Hungary by atlatszo.hu
Hungary by Atlatszo – Mészáros’s family members are also enriching themselves from public tenders
This is what Atlatszo wrote this week:
István Tiborcz, who is prime minister Viktor Orbán’ son-in-law, bought two plots of land in the spring near Lake Balaton. According to official documents, the two plots have only agricultural structures built on them. It does not even have a street name or number, only a land registry reference. However, from our drone footage, it becomes clear that the greenery and the high fence are hiding a huge luxury villa.
It is not only Viktor Orban’s good friend, Lőrinc Mészáros who is getting richer every day by winning taxpayer-funded public tenders. The entire Mészáros family is apparently talented enough to win a series of public tenders. A company owned by his son-in-law, Zsolt Homlok, won a chunk of a rural railway project while his brother is getting lucky with supplying equipment and clothing for infrastructure projects.
According to our calculations 112 newspapers, online media outlets, outdoor advertising companies, radio and TV stations belong to the media empire serving the Hungarian government. These are the companies that spread the Fidesz party’s messages around the country. How did this media conglomerate emerge and how are they connected? We visualized the network and how it emerged.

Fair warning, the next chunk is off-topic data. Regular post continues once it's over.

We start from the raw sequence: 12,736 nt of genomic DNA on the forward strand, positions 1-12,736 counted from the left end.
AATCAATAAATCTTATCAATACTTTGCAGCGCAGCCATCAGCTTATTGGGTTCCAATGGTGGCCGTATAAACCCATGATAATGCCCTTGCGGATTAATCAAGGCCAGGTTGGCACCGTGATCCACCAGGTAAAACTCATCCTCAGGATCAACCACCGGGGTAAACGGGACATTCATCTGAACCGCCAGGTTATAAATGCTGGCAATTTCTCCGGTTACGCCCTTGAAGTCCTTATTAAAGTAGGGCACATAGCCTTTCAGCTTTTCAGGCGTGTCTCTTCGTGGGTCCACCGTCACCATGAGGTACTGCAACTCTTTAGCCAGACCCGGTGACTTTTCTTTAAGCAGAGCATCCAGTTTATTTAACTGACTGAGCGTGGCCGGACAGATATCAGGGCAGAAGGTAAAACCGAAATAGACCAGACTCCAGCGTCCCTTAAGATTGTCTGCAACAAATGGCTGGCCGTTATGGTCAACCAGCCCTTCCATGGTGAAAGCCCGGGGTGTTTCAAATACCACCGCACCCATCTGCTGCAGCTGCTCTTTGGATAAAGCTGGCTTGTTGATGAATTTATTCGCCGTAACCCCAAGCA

This is what is going on in Hungary:
The head of a university forced out of Hungary said Western governments have been “remarkably weak” in defending the right to academic freedom. Michael Ignatieff, president of the Central European University, said it was a “scandal” that his university had been allowed to be “driven out”.
I was still in university when, after Hungary’s first free elections in 1990, I entered parliament as a member of the newly founded, ambitious Fidesz party, which had been launched by a group of students that included Viktor Orbán, then a courageous young democrat. We felt that we genuinely represented the hopes of our generation. We gained 22 parliamentary seats.
A Budapest court has rejected an extradition request from North Macedonia for its former prime minister, Nikola Gruevski, who fled to Hungary in November after he was sentenced to a two-year prison term for corruption. Gruevski, who was granted asylum by Hungary, is an ally of Hungarian Prime Minister Viktor Orban.
As ties between Belgrade and Budapest flourish, so too do the fortunes of a group of connected companies that have come to dominate the business of Serbian street lighting.
Unlike the ancient Roman city ossified under tons of lava and ash, the swift demise of Hungary’s most widely read newspaper and dozens of other independent media in the country was not caused by natural disaster. Their destruction was man made.
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